West Chester getting $6.6 million as only Butler County township receiving new stimulus funds

The U.S. Treasury released more guidance for the $1.9 trillion American Rescue Plan on Monday but Butler County townships, with the exception of a $6.6 million allocation for West Chester, are still unfunded.

President Joe Biden signed the $1.9 trillion American Rescue Plan (ARP) into law March 11, and it allocated $350 billion to help local governments with pains caused by the coronavirus pandemic.

Early estimates showed the county would receive the largest allocation at nearly $75 million. Other payments to local governments ranged from $36.2 million for Hamilton to $10,000 for tiny Jacksonburg, for a total of $147 million. The townships were to receive nothing directly from the federal government.

Treasury put out new estimates that allocate money to states, counties, metropolitan cities — populations over 500,000 — and large townships. West Chester is one of three townships in Ohio slated to receive direct federal funding.

The treasury’s plan also allocates $843.7 million to the state for distribution to “non-entitlement” entities or smaller jurisdictions below the 500,000 population threshold. Pete LuPiba, spokesman for the state Office of Budget and Management, said Treasury promised to issue those allocations next week.

Townships could fall into the non-entitlement category but Ohio Township Association officials are still waiting for further guidance. They along with local state and congressional leaders have been campaigning to get funding for all townships.

ExploreTownships left out of $147 million federal COVID-19 relief windfall for Butler County

“It is crucial that all of Ohio’s 1,308 townships - whose communities total over four million Ohioans - receive these pandemic-relief funds, just like Ohio’s other forms of local government,” OTA Executive Director Heidi M. Fought said. “Townships have been hit hard economically by COVID-19. If they are not determined eligible for direct funds or provided funds via a transfer from an eligible entity, over one thousand units of local government will be put at a disadvantage when trying to recover from the pandemic’s effects,”

The county’s $74.4 million allocation is about $100,000 more than the estimate. The commissioners have not committed to any specific projects but have said they would be willing to share if the townships still are excluded from funding.

Hamilton and Middletown were the only other entities allotted direct federal payments. Under the Treasury allocation Hamilton stands to lose around $3 million from the early estimates. The city is now slated to receive $33.6 million.

“It is still a tremendous opportunity for our community to thoughtfully and deliberately create a plan to continue Hamilton’s positive trajectory,” City Manager Joshua Smith told the Journal-News. “Now that we better understand how the money can be utilized, council will likely schedule public work sessions to determine how to maximize this unique program to our residents and businesses benefit.”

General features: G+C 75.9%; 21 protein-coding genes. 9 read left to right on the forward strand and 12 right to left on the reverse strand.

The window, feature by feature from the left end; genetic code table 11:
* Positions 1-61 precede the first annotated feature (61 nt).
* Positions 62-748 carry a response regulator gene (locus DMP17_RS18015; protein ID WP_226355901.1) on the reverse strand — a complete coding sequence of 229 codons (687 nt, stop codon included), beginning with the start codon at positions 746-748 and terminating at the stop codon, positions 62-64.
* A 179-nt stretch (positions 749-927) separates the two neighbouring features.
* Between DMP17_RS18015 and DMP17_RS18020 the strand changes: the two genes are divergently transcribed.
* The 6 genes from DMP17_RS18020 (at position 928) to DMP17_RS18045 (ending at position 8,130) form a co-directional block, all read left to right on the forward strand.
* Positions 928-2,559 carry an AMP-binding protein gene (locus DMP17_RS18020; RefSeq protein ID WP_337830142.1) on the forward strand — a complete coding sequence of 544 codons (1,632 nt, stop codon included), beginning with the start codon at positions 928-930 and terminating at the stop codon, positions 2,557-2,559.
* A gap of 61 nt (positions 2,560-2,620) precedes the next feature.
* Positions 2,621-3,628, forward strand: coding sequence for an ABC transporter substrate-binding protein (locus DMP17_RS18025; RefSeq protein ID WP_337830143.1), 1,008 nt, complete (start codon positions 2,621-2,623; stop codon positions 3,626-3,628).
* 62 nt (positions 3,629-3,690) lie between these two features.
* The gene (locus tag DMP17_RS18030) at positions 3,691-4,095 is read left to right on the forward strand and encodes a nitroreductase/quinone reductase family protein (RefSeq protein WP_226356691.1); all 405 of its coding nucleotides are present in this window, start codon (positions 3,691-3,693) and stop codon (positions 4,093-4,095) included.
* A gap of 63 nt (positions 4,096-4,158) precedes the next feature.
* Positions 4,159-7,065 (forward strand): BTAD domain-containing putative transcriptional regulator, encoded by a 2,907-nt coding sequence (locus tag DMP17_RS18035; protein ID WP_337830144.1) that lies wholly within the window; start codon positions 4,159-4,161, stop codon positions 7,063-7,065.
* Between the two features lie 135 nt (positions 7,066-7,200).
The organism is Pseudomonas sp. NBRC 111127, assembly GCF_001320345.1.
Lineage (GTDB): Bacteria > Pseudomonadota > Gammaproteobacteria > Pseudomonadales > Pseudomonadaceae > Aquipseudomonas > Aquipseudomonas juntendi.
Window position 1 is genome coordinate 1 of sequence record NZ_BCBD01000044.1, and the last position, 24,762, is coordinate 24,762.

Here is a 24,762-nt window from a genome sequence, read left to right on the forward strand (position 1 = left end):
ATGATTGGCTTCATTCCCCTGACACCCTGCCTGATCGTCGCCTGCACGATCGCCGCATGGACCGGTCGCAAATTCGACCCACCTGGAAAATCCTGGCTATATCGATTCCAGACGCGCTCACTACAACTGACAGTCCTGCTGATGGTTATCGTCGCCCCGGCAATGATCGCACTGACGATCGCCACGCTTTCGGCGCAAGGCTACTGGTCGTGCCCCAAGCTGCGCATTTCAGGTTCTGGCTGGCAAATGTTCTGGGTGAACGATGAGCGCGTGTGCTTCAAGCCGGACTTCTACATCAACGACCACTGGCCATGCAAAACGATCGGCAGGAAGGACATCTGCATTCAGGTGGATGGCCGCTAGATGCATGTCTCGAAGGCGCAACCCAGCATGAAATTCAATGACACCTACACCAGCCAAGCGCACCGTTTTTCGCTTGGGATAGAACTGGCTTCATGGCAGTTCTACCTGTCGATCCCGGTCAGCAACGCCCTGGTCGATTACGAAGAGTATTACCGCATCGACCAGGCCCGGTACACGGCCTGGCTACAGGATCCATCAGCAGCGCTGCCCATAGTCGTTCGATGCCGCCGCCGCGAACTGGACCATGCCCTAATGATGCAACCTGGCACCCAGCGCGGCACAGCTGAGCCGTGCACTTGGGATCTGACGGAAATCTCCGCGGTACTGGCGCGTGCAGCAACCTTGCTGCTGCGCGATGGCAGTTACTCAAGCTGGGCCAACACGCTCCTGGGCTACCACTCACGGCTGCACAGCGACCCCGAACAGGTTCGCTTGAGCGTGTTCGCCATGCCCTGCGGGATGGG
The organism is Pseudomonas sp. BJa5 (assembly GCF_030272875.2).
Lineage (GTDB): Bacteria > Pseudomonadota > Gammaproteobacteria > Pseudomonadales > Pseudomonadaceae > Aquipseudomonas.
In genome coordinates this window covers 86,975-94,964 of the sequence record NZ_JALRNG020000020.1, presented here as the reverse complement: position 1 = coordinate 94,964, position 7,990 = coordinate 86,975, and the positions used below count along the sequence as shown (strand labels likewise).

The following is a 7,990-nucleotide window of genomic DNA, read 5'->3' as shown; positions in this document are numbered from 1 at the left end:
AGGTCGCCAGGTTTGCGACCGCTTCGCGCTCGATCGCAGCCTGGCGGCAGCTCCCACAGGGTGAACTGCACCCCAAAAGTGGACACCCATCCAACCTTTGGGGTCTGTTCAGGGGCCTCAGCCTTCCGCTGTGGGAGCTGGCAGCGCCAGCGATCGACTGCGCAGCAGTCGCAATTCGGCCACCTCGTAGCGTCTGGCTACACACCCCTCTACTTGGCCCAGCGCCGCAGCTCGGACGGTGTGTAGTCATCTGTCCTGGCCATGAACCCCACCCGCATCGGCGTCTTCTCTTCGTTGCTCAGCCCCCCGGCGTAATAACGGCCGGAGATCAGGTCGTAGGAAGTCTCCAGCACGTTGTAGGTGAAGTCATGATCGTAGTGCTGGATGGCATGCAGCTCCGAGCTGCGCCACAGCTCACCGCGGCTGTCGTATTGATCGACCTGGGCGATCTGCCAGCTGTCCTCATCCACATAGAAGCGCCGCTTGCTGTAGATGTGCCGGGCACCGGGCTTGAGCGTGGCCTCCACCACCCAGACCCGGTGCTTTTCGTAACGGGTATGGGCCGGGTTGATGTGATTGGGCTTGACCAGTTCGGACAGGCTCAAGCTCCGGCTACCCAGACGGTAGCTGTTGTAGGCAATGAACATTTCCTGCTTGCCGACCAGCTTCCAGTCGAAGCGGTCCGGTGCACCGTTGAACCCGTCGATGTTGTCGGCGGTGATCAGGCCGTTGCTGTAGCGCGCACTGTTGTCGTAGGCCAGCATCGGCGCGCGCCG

The Treasury guidance outlines what the funds can be used to mitigate the impact of the pandemic on households and businesses, non-profits and other industries; grant premium pay for essential workers, government or to employers dealing with the pandemic; revenue loss due to the pandemic and water, sewer or broadband infrastructure.

Middletown’s distribution is $18.9 million, up from the estimated $18.2 million. City Manager Jim Palenick said the new figure matches his calculations and the city is working on a plan to best utilize the “one-time” windfall.

“We know we will use one-time monies for one time projects. They will have to represent transformative opportunities,” Palenick said. “They should leverage large amounts of other funds or investment. And they need to accomplish something that otherwise would not have been done in the absence of this funding.”

County jurisdictions received a total of $26.8 million in CARES coronavirus relief funding last year. The restrictive nature of that funding pot made it hard for governments to spend the money, until the Treasury allowed them to use some of it for salaries of employees who were substantially dedicated to dealing with the pandemic.

West Chester received nearly $4 million in CARES funding and allocated $3.8 million for police and fire salaries, allowing the township to extend the life of their levies. Since West Chester Finance Director Ken Keim just learned of the new money on Monday he hasn’t had time to develop a plan to present to the trustees.

At first glance he said he would probably recommend replenishing the $640,000 in lost hotel tax revenue.

He said with the CARES funding the state provided several webinars for finance directors on good uses for the money, he expects that resource will again be available.

“As I hear of ideas in these webinars I’ll bring them back to the directors and stimulate conversations and maybe some things will pop out from that,” he said. “We’ll work together to come up with these ideas.”

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